Stolen gun epidemic in San Francisco spurs tougher laws

SAN FRANCISCO (KGO) -- There may be tougher gun legislation coming to San Francisco in the wake of a rash of firearms stolen from parked cars.

Supervisor David Campos' original bill required only law enforcement officers to secure their guns in their cars, but now he had amended it to include every gun owner because he says it has become an increasing problem.

It's becoming a familiar, dangerous, and reoccurring issue -- guns stolen from cars, sometimes belonging to cops, sometimes ending in tragedy.

In July, Kate Steinle was shot to death on Pier 14 by a transient who used a gun stolen from the car of a federal agent.

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Last month, three drifters were arrested for the murders of a yoga instructor and a Canadian tourist. The gun was stolen from a car at Fisherman's Wharf.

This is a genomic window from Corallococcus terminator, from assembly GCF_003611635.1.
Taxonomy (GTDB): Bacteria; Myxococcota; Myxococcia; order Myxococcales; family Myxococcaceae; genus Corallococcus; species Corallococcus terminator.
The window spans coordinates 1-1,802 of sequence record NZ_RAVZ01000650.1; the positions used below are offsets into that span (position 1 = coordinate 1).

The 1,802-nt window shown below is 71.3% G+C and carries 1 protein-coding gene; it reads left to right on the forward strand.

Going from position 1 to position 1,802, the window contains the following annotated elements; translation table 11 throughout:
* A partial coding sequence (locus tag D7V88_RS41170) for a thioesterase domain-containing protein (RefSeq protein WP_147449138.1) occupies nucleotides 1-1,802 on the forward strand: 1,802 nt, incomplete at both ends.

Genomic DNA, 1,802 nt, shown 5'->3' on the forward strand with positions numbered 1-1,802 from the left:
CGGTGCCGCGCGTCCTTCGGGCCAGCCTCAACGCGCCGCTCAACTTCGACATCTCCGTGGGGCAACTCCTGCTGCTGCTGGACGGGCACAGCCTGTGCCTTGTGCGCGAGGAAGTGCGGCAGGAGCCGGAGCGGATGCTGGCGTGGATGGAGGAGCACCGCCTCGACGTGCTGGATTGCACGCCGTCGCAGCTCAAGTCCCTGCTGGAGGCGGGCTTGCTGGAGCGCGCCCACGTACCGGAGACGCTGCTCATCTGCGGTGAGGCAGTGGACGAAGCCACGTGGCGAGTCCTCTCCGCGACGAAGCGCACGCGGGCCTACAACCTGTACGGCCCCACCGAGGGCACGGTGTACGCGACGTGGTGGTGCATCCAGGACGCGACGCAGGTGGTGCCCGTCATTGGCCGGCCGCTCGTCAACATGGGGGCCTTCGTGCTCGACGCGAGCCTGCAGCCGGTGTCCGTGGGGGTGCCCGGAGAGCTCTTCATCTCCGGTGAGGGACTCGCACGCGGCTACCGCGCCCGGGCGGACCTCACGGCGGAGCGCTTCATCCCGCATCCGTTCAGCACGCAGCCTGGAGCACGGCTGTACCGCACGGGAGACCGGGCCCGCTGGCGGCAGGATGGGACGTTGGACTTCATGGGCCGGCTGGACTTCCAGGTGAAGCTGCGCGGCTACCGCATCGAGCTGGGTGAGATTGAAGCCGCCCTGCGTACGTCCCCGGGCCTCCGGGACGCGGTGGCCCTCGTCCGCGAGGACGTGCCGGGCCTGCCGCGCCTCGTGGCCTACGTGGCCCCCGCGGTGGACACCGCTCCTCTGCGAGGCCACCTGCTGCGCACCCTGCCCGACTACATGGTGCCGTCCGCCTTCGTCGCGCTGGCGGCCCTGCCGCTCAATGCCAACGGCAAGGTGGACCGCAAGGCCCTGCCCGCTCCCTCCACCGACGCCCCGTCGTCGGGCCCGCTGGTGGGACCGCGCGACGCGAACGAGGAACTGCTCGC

In August, the UC Berkeley Police Chief Margo Bennett had her gun stolen from her vehicle. Another firearm was stolen from an off duty CHP officer's car parked in San Francisco.

"More than 10,000 guns were stolen in the state of California in the year 2012 alone," Campos said, on the steps of city hall.

That's why Campos introduced tougher gun legislation for gun owners. It would require storing them in lockboxes attached to the car and in SUV's, with the automatic release levers disabled. Earlier, Campos gathered his supporters.

"We have to make it inconvenient for people to carry weapons," San Francisco Supervisor London Breed said.

Paulette Brown's son was murdered a decade ago. At the gathering outside city hall she held up a photo and said, "This is what I'm left with -- a mother standing over my son who was shot 30 times with a semi-automatic gun."

Campos' legislation was approved in committee and will go before the full board.
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